Kaminsky, who currently represents the Five Towns, which include a large Orthodox population, said as a “tremendous supporter of Israel,” he is at times grappling with an “unfortunate perception” that the Democratic Party has become hostile to Israel. In his first run for the Senate in 2016, as a Democrat, Kaminsky said he had to work hard to gain the trust of the Orthodox community.
Looking toward Election Day, he said he anticipates a “nasty” campaign from his Republican opponent, Anne Donnelly, a 32-year career prosecutor. He speculated that she might try to label him as soft on crime and tie him to the Defund the Police movement. His own campaign, he said, will give him the opportunity to present his actual moderate approach to politics and governing.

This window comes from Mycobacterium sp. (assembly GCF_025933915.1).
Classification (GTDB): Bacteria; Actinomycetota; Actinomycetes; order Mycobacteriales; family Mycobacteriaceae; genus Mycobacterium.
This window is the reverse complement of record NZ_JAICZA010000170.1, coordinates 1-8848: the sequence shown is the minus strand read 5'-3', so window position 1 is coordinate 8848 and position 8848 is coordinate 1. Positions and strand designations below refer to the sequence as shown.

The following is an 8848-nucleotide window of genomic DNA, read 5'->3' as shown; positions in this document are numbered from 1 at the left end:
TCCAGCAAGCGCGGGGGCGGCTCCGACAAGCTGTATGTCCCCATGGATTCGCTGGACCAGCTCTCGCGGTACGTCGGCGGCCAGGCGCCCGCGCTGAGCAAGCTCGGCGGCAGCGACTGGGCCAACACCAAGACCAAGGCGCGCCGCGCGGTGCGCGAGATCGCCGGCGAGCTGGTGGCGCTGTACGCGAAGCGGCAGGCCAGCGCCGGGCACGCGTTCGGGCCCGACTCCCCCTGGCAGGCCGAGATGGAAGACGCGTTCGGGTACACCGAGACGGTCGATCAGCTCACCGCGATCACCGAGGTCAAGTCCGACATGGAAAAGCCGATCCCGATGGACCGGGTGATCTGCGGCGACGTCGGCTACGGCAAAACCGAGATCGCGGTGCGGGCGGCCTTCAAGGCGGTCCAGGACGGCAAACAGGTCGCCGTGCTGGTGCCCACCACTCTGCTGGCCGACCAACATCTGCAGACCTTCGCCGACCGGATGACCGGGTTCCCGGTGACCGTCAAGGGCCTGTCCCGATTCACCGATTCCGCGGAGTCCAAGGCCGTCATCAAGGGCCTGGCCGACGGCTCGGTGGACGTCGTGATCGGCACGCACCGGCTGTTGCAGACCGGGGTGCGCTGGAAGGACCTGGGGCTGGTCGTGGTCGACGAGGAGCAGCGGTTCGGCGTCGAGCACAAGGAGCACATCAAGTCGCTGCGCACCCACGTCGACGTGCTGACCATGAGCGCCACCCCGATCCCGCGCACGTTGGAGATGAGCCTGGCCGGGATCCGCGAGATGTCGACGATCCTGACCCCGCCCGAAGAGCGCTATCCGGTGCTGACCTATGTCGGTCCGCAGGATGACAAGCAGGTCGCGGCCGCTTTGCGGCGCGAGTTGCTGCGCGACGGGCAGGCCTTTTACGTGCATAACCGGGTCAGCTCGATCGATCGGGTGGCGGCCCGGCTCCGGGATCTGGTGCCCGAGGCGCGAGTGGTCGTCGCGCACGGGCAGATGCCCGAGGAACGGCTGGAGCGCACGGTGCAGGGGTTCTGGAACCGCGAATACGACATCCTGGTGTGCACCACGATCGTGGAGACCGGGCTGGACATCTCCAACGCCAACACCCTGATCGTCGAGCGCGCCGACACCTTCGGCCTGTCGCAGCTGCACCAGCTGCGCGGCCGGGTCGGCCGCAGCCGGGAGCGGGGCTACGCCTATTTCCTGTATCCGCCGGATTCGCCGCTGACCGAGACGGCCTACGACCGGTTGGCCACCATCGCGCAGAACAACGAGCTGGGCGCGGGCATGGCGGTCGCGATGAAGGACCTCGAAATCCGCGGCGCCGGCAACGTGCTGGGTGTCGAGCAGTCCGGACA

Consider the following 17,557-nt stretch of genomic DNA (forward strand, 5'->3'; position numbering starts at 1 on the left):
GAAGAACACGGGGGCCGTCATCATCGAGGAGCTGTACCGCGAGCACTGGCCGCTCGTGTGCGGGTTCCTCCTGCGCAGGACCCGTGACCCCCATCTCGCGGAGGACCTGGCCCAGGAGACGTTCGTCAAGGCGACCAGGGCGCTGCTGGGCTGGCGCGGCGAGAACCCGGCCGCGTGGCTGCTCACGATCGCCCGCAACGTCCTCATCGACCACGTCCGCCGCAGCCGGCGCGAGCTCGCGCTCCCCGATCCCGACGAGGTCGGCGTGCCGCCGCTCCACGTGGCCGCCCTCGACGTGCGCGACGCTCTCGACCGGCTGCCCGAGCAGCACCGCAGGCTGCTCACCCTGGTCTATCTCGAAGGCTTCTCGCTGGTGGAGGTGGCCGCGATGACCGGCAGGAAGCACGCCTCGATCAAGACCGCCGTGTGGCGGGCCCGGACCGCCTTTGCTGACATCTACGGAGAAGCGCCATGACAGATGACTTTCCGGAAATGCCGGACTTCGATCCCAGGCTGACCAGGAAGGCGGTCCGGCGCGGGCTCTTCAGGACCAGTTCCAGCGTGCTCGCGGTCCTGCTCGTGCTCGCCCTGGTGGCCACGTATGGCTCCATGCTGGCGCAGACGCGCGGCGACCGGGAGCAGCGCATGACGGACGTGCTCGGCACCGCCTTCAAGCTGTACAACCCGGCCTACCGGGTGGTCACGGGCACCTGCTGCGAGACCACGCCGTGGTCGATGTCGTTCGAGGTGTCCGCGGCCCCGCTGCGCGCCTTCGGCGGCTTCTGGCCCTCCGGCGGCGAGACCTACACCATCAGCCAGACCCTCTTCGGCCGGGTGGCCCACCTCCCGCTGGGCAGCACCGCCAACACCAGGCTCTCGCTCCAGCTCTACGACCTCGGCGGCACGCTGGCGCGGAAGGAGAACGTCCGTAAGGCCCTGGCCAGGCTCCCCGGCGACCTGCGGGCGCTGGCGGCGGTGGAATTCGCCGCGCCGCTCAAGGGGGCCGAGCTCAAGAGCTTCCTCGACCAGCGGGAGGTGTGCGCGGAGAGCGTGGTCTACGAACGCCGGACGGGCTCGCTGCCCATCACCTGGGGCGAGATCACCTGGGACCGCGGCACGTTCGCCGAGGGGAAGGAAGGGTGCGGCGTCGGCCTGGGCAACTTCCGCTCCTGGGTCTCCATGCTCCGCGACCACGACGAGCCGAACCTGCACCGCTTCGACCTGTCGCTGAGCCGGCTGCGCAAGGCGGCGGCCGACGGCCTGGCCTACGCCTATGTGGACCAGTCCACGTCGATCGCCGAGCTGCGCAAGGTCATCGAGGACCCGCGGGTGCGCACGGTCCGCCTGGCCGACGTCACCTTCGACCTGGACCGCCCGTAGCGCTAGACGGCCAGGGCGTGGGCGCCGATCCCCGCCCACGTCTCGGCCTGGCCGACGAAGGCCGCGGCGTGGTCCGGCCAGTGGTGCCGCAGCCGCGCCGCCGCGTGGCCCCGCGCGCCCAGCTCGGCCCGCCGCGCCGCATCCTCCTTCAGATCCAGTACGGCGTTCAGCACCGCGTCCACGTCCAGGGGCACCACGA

“What I keep stressing is that it’s very important that there be bipartisan support for Israel,” he said. “And I hope that voters are happy to consider supporting me regardless of what party I am from.”
A family tradition of giving back to the community
Kaminsky said that he grew up drawing inspiration from his grandparents, who were committed to public service and served on local school boards. His grandfather Lenny Kaminsky was a World War II veteran and the son of an immigrant from Poland who saw relatives persecuted by the Nazis. His family helped found Temple Beth El of Cedarhurst, where Kaminsky is a member.
“They thought it was very important that Jewish Americans stand up and lead in America and do our best to make the country and the community better,” he said. “And so when I had the opportunity to graduate law school, I wanted to pursue public service. I left a very high paying job to go do that, and I don’t regret it for a minute.”
And the public he wants to serve most is the one he grew up in, he added. “I still live in the community I was raised in and live on the block my grandparents lived on,” he said.